Ironically, the wealthier people in Africa, India, Pakistan and the Middle East will be treated by white doctors and nurses because we export our well educated staff and import the ones who wouldn't be employed there.
 

ruman

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I never said you would be bothered. I presume it wouldn't affect you. fwiw, it wouldn't affect me either.

You have to ask why the government is doing this. Doubtless some will fall back on the usual tedious accusations of corruption or old school tie, back-slapping etc. I don't know the full background, but it seems likely that there is a recognition that successive governments have allowed this legal compensation monster to grow to the extent that the insurance premium for a consultant in private practice is now €335,000 in some fields.

Pulling the rug from under private consultants doesn't seem like the best way to create a fairer single tier health system imo, not without dealing with the claims problem first.
Unfortunately for that argument to ring through you would need to ignore the reality that negligence awards are a relatively recent development whilst the indemnifying of private consultants goes back decades.

So sorry claiming that high negligence awards justify indemnifying private work just doesnt stack up.
 

Massey

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Unfortunately for that argument to ring through you would need to ignore the reality that negligence awards are a relatively recent development whilst the indemnifying of private consultants goes back decades.

So sorry claiming that high negligence awards justify indemnifying private work just doesnt stack up.
Where did you get that?
 

Barroso

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I never said you would be bothered. I presume it wouldn't affect you. fwiw, it wouldn't affect me either.

You have to ask why the government is doing this. Doubtless some will fall back on the usual tedious accusations of corruption or old school tie, back-slapping etc. I don't know the full background, but it seems likely that there is a recognition that successive governments have allowed this legal compensation monster to grow to the extent that the insurance premium for a consultant in private practice is now €335,000 in some fields.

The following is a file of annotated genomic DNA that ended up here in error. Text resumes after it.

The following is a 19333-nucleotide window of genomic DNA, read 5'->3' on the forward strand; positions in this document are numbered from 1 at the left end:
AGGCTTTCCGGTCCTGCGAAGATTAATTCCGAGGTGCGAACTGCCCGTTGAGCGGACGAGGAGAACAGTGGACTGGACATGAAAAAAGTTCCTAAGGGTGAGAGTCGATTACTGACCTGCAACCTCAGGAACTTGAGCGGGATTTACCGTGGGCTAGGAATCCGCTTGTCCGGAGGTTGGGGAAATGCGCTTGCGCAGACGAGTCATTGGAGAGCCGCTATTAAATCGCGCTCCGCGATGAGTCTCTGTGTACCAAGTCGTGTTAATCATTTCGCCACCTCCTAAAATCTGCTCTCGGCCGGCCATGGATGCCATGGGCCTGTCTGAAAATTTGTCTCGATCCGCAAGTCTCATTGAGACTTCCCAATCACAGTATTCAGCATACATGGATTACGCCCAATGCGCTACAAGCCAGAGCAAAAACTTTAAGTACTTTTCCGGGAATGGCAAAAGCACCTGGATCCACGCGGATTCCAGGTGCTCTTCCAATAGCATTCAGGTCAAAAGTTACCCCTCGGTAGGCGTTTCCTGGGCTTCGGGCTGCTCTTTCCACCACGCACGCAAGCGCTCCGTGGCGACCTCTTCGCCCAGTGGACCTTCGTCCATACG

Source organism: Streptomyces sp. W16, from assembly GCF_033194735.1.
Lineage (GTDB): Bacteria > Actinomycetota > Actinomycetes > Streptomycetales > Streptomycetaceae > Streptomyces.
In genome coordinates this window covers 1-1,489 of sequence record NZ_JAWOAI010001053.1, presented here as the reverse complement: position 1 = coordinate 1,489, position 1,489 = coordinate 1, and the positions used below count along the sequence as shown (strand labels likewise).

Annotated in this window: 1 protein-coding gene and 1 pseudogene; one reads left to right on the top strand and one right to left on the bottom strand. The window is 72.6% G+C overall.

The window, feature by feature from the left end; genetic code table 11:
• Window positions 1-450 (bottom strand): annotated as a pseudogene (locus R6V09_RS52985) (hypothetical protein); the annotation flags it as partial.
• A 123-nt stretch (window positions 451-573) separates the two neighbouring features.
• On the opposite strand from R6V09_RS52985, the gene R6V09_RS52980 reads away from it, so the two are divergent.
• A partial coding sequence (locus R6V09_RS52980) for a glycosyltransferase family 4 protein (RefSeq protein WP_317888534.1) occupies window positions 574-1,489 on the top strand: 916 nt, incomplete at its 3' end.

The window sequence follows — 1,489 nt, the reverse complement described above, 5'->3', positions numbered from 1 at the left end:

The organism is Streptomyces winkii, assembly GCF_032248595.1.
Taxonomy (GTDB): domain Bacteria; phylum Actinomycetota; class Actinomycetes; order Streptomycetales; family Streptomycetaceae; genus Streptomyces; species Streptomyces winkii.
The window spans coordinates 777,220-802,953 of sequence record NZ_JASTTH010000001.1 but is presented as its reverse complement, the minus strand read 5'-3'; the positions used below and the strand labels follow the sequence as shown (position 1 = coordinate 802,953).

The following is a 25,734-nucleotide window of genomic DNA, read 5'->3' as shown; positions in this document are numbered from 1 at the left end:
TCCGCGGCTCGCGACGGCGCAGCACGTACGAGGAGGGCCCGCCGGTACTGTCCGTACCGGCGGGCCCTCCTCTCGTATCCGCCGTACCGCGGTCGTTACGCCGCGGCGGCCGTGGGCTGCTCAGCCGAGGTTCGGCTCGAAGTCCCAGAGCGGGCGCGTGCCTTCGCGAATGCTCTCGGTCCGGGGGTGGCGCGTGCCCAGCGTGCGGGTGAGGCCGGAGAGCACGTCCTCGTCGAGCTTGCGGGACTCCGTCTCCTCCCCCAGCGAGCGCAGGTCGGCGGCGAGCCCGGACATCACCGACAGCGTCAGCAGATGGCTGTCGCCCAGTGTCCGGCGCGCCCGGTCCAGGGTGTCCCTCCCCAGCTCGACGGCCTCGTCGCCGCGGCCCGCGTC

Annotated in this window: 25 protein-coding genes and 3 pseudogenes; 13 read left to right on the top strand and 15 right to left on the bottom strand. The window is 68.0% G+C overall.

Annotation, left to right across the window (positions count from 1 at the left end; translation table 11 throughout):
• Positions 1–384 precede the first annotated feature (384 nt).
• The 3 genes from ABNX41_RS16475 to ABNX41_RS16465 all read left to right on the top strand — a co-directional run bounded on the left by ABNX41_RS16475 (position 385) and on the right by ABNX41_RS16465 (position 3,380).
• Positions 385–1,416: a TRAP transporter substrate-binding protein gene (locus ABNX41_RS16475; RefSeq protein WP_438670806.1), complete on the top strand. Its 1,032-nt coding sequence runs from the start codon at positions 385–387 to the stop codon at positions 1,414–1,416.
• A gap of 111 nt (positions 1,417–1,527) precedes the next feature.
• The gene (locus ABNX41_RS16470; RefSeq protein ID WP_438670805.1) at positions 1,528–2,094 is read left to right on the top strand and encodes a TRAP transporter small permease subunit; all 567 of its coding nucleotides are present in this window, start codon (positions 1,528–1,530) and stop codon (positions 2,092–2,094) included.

Per annum? which fields?

Pulling the rug from under private consultants doesn't seem like the best way to create a fairer single tier health system imo, not without dealing with the claims problem first.
If you can't afford to pay the overheads in the private business you are in - then you shouldn't be in that business. There is no onus on the rest of us to subsidise your private lifestyle.
Get a job in the public service, they are apparently crying out for staff - and they pay enormous salaries the like of which the rest of us can only look at in openmouthed wonder.
 

Wasmanormouse

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So fresh from the revelation that the taxpayer will be building private rooms in the new hospital for consultants comes the revelation that the taxpayer is indemnifying private medical consultants.

Following the recent tragic case at Holles Street it appears the scan was carried out by a private business Merrion Fetal Clinic. This private business contains the usual celebrity consultants.

At a time when other businesses are struggling to stay afloat due to high insurance cost our consultants appear to have overcome this problem by having the taxpayer indemnify them.

Is it appropriate for the taxpayer to be bearing the risk while these medical consultants reap all the rewards?

One day, a private patient, scheduled for a procedure in a public hospital by a private consultant, will say; No. I’m not jumping any queue even though it may make you richer. Schedule me in a private hospital, for which I have cover.

It is up to the privately insured to see to it that they are getting what they pay for.
 

ruman

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Where did you get that?
Go back to the 60's , good luck questioning a doctor back then. Good luck getting medical records. People didnt question authority back then the priest and the doctor ruled, particilarly for the poor.
 

ruman

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Why do you want to force more consultant to leave?
I dont. They are free to work in the public sector. If the wish to work in the private sector they should fund it themselves like every other business.

Why do you want the taxpayer to subsidise a private business?

Are there other private businesses you feel the taxpayer should subsidise?
 

ruman

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Ah yes, I remember now. You got similarly shirty the last time I shined a light on the enormous compo awards in this country from medical "negligence" .

And my post is directly relevant to this thread, whether you like it or not.
I've no problem with you providing detailed comparisons with international awards. And I would welcome a light being shone on the profiteering of both the legal and medical professions and insurance companies from medical negligence cases were you ever prepared to highlight it. Indeed it is something i continuously raise here.

However you've just thrown out a figure and made a sweeping statement without any providing any backround information in regard to the specific injuries in that case. Of itself it is proof of nothing.

If you have a problem with the size of an award in a particular case you should start a thread on that and provide detailed analysis of your reason for feeling it is excessive. If you have a problem with the overall size of awards again start a thread and provide international comparidons.

That is not the subject of this thread however despite your attempts to derail it. Once again is it appropriate for the taxpayer to indemnify a private business ?

Thank you.